I'm trying to concisely convey that what's presented is not the author's exact original work, but has been edited with conservation of content, voice, and style in mind, changing only to e.g. fix misspellings, add a missing space after a period, capitalize the first letter of a sentence, remove manually-inserted newlines so the text can be reflowed, delete a duplicate sentence, split into paragraphs a text without any.

A short phrase would do too. The most important thing is that virtually everybody reading it interprets it as intended.

Close things I don't like:

  • "conservatively edited": could be misinterpreted. Was an unimportant paragraph deleted? etc.
  • "proofread" - proofreading technically means just marking mistakes, not correcting them, and doesn't really include things like reformatting for a new display medium.
  • "edited for grammar": doesn't include all above classes of edits, and potentially includes edits specifically not made, like rephrasing technically-correct sentences.
  • Just googling your question title takes me to "proofreading", and from there googling for its definition gives an answer. That's one way to research. See also: Proofreading vs copyediting at nybookeditors.com/2016/05/…
    – NVZ
    Commented Jan 8, 2018 at 4:41
  • Proof reading is not editing - when a document is proof read, it is marked up to indicate errors, bu it is not edited. Commented Jan 8, 2018 at 5:05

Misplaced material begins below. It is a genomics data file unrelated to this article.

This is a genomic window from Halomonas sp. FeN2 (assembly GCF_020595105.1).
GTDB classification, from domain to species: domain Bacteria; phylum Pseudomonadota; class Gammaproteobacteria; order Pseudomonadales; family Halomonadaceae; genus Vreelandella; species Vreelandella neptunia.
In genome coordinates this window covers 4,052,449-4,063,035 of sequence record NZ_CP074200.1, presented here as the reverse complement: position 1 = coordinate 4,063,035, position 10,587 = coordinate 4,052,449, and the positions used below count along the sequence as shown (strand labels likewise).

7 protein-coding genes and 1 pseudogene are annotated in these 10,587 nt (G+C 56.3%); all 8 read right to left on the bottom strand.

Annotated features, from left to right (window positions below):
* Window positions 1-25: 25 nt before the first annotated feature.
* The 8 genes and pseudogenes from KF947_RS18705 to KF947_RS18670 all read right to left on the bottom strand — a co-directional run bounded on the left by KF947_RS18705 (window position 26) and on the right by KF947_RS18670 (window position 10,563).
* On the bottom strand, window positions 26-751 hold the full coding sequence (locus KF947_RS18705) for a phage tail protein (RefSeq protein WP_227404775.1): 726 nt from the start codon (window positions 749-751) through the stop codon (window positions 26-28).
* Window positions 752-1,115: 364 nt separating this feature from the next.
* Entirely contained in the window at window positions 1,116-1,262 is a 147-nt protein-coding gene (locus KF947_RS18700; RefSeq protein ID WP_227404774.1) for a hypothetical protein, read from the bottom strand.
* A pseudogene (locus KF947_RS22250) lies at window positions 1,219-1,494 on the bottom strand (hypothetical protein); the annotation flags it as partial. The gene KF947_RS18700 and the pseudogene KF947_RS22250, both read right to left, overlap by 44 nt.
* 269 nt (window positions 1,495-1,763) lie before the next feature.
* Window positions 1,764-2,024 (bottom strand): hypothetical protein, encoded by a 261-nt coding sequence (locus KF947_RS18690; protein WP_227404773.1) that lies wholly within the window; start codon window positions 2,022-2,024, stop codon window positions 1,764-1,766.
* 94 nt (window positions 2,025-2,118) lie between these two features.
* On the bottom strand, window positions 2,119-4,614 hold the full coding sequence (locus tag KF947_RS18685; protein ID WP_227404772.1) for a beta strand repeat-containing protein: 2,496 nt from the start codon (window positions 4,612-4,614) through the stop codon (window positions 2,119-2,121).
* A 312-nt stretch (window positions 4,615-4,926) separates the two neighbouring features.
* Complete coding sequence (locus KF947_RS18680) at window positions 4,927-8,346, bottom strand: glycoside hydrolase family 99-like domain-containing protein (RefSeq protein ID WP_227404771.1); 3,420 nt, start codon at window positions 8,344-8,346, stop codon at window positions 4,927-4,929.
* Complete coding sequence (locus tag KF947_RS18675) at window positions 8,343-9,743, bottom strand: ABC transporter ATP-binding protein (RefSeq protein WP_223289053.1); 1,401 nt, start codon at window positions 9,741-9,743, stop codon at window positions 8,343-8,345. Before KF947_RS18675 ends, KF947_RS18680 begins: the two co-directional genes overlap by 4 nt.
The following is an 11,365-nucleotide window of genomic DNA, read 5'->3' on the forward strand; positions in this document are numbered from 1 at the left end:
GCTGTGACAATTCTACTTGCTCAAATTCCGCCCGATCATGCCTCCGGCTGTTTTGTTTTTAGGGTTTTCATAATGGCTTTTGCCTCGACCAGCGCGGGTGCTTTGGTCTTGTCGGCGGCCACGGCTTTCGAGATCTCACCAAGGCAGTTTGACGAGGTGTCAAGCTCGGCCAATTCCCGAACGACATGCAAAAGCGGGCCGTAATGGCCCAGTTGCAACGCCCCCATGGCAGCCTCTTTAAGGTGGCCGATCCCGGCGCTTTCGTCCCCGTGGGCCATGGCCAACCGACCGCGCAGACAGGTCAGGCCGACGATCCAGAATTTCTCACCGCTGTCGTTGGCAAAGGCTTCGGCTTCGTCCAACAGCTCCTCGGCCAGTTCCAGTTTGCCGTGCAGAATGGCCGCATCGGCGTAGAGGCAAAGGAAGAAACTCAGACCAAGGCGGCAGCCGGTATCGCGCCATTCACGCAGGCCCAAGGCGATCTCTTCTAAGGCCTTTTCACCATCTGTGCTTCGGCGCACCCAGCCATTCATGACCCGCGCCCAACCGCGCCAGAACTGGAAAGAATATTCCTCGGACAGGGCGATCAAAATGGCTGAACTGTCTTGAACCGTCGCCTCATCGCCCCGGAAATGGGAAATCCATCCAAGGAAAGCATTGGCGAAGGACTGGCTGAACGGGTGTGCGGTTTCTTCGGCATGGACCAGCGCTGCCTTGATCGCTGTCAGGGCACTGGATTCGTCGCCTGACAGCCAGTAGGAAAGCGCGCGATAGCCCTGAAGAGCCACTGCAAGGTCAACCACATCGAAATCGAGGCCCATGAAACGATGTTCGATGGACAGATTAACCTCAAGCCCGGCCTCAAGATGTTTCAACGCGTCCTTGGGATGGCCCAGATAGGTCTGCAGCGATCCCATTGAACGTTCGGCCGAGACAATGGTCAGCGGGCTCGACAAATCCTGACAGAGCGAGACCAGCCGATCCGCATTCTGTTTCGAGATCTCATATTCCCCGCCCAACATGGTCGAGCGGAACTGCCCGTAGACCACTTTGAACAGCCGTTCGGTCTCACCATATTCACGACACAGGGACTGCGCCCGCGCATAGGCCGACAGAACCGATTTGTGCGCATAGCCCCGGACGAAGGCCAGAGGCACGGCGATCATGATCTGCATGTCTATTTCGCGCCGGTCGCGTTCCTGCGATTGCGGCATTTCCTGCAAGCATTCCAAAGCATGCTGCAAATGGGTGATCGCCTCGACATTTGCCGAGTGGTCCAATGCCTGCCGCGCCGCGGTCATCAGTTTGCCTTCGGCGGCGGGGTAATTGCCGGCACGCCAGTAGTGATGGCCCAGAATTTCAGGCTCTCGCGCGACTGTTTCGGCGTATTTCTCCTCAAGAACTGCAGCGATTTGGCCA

• You can say something like, 'this document has been lightly edited for clarity.' What you describe in the body of the post is what I would call light editing, but in the question you mention grammar. In my experience as an editor editing for grammar often means rewriting a sentence, which can lead to even deeper edits. It really depends upon the quality of the original writing, so it is possible to do light grammatical editing also. Commented Jan 8, 2018 at 5:11
  • @NVZ I did google it, "proofreading" doesn't work. But thank you for mentioning "copyediting", that might be right, I'll look into it a little more.
    – twhb
    Commented Jan 8, 2018 at 5:15
  • @UbuEnglish thanks for the suggestions. Maybe I was wrong to include "grammar", I never, for example, exchange a word for a synonym. The issue I have with "lightly edited" or "conservatively edited" is that one might interpret it incorrectly - was an unimportant paragraph deleted? etc.
    – twhb
    Commented Jan 8, 2018 at 5:16

1 Answer 1


As suggested in comments on the question, "copyediting" seems to be what I'm looking for. It includes "mechanical editing" (spelling, punctuation, capitalization, etc) as well as things like correcting inconsistencies, removing repetition, and imposing structure, "while respecting personal stylistic preferences [of the author]".

Copyediting could also include more drastic rewriting, which I don't intend, but it seems that good copyediting either avoids it or does it in a way somewhat-artfully consistent with the original work. It seems that the goal of copyediting is to do as I described.

Your Answer

By clicking “Post Your Answer”, you agree to our terms of service and acknowledge you have read our privacy policy.

Not the answer you're looking for? Browse other questions tagged or ask your own question.